The piston engine has been the king of the transportation industry for well over a century now. It has been manufactured so much that it has become a sort of general-purpose machine that can be used to do quite a bit more than merely move people and cargo from one point to another. Running generators, hydraulic systems, pumps, and heavy machinery are but a few examples of that.
Scale production of this technology also had the effect of driving prices for these engines down, and now virtually everyone in the developed world has cheap and easy access to them. In the transportation world, at least, it looks like its reign might finally be coming to a slow, drawn-out conclusion as electric cars capture more and more market share.
Electric motors aren’t the first technology to try to topple the piston engine from its apex position on top of our modern transportation industry, though. In the 1960s another technology, the gas turbine engine, tried to replace it — and failed.
Gas turbines are a type of internal combustion engine, but rather than using pistons to turn linear motion into rotational motion, the gas turbine compresses an air/fuel mixture, burns it, and uses the pressure created to drive a turbine. The turbine can be connected to anything in a similar way that a piston engine can. In fact, a mechanical connection to the turbine isn’t even necessary, such as with jet engines that simply use the pressure created by burning the fuel to produce thrust. With such versatility, it wasn’t too long before someone put one in a car and attempted to market it.
The fact that a gas turbine was put into a car isn’t altogether surprising. There have been jet engine-powered Volkswagens for making one’s PhD relevant, gas turbine motorcycles for breaking the land speed record, and even pulse jet engine go-karts built out of little more than scrap metal and hope. In the late 50s and early 60s, too, there was a little bit of a jet engine craze going on because turbines were seen as the technology of the future. All of that aside, what is really surprising is that a major car company, Chrysler, thought there was enough going for the gas turbine engine that it could build a car with one and that people might actually buy it.
Chrysler engineers couldn’t simply “bolt on” a turbine engine, though. For production cars, many issues had to be resolved such as emissions (even in the mid-20th century there were at least some standards), heating, cooling, and noise reduction. It took almost three decades to get the first prototype working, but after a series of tests and finally a trip from New York to Los Angeles in a later prototype vehicle, Chrysler started investing more heavily in the technology and began work on what would eventually be the only production car ever to run on a gas turbine engine.
While it might seem counter-intuitive to try such a radical new design when the piston engine had been thoroughly proven, gas turbines have a number of advantages over their reciprocating cousins. First, the parts count is lower, and the number of moving parts is even lower than that. Furthermore, the size and weight for engines of comparable power is much lower for gas turbines. They also have the advantage of being able to run on virtually any combustible liquid (Chrysler demonstrated their turbine car by running it on perfume at one event and on tequila at another). Additionally, at sustained high speeds they are extremely efficient. On the other hand, though, the high idle speed, poor throttle response, and pitiful efficiency at varying low speeds is a difficult challenge for these engines to overcome. And, in the early 60s gasoline was so cheap that the ability to burn unconventional fuels wasn’t a concern for most people.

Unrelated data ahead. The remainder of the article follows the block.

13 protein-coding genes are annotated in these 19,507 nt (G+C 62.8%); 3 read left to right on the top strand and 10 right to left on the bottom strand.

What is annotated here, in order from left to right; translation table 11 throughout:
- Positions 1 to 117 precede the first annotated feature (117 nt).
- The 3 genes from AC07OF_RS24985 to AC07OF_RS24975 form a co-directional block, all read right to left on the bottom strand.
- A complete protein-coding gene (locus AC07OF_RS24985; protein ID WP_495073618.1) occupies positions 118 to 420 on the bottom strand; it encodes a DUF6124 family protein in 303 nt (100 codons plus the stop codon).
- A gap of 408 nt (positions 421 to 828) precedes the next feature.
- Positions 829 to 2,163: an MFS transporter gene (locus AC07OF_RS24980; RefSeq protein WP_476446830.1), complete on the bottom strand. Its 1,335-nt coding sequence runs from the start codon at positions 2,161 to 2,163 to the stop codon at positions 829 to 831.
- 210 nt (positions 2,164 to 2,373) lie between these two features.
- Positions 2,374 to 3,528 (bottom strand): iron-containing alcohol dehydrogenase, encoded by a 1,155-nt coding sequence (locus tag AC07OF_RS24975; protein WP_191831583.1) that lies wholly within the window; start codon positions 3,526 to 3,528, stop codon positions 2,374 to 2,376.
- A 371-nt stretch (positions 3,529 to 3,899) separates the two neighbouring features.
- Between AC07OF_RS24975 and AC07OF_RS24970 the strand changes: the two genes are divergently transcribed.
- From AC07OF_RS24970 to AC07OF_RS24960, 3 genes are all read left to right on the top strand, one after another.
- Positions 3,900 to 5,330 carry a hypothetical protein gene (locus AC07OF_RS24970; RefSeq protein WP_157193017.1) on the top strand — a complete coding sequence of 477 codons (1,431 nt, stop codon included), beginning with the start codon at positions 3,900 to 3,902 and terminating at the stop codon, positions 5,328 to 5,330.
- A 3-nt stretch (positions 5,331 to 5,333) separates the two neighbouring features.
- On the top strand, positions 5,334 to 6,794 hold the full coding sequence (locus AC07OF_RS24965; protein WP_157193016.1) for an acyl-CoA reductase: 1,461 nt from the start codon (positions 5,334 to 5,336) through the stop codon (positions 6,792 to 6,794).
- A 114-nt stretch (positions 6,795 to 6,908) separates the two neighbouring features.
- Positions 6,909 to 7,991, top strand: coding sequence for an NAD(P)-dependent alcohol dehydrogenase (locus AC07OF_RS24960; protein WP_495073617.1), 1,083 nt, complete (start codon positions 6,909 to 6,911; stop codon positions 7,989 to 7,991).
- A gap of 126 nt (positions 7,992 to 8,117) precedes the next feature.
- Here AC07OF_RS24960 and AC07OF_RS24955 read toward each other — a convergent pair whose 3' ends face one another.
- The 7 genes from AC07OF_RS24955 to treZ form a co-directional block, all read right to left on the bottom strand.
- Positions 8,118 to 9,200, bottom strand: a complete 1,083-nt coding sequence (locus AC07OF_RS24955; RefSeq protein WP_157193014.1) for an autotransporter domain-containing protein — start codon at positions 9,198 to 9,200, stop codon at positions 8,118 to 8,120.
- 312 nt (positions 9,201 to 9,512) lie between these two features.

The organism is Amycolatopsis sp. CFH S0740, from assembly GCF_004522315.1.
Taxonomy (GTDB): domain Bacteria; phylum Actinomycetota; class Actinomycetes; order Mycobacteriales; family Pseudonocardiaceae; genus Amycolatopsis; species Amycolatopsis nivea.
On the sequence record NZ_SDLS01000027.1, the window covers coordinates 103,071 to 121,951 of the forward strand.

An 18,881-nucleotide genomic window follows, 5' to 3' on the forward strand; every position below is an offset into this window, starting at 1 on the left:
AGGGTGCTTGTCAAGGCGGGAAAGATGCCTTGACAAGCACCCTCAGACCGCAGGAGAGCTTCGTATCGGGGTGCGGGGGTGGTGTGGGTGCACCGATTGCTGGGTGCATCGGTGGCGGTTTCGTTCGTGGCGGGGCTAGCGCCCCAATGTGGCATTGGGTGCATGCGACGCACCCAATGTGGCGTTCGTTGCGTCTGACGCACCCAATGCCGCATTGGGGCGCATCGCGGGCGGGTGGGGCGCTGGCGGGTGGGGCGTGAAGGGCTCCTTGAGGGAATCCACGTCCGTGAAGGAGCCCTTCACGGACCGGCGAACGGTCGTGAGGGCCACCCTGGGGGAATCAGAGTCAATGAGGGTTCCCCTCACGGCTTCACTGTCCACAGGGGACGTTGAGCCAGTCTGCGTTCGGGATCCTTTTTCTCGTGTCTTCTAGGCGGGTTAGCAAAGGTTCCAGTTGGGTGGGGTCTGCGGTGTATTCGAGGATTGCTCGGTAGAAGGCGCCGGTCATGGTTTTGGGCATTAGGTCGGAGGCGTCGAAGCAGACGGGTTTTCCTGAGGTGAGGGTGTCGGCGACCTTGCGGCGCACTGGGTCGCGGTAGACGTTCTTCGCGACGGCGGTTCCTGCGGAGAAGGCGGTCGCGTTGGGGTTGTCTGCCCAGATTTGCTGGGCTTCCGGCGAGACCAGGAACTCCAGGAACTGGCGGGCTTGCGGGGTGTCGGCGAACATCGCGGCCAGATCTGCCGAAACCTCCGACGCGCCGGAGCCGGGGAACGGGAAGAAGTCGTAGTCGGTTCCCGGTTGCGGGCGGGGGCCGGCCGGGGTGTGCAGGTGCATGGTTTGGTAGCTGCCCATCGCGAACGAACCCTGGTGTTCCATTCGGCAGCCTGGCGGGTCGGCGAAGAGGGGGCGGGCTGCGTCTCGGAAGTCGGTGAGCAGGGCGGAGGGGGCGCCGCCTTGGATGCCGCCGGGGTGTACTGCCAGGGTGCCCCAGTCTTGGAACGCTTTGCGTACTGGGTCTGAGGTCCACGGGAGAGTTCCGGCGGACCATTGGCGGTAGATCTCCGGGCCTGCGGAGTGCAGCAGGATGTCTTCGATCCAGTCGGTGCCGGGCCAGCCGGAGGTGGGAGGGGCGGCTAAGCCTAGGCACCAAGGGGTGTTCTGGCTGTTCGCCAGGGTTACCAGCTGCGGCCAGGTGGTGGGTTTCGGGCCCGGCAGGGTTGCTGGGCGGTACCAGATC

Despite the challenges, Chrysler eventually built 50 production turbine cars. After realizing that the market wasn’t quite where it needed to be to deal with the engine’s shortcomings, Chrysler had almost all of the cars destroyed. Only a handful remain in existence today, and while most are in museums there are two working cars that are privately owned. While many speculate on the reasons that the turbine program was scrapped, the likely culprit was the financial trouble that Chrysler got themselves into in the late 60s. As a company, Chrysler has been limping along through bankruptcies, buyouts, and their own corporate inertia since this car was produced, which is a shame for how much innovation they showed when they had the money.
Turbine cars never took off because many of the advantages they showed weren’t applicable half a century ago, while almost all of the benefits of those cars are things that buyers look for today. Reliability, ability to burn alternative fuels, and efficiency. Ironically, all of these are benefits that electric cars have, and people are buying those in greater and greater numbers now. Perhaps turbine cars would be more accepted today if electric cars hadn’t been able to meet these needs.
Technology aside, the failure of the gas turbine engine to replace reciprocating engines in motor vehicles was more a function of economics and politics of the time than of actual usability. Now that these concerns are relevant again we’re seeing just how precarious of a position the reciprocating piston engine has been in all along. Even the gas turbine wasn’t the only internal combustion engine to try to shake up the market. The reciprocating piston engine’s low efficiency, high parts count and complexity, difficulty of performing major repairs, and the rising cost of fuel worldwide almost made its decline guaranteed at some point or another. While the gas turbine wasn’t ultimately the technology to replace pistons, it was a notable achievement that one was ever produced in a motor vehicle at all, let alone as early as the 1960s.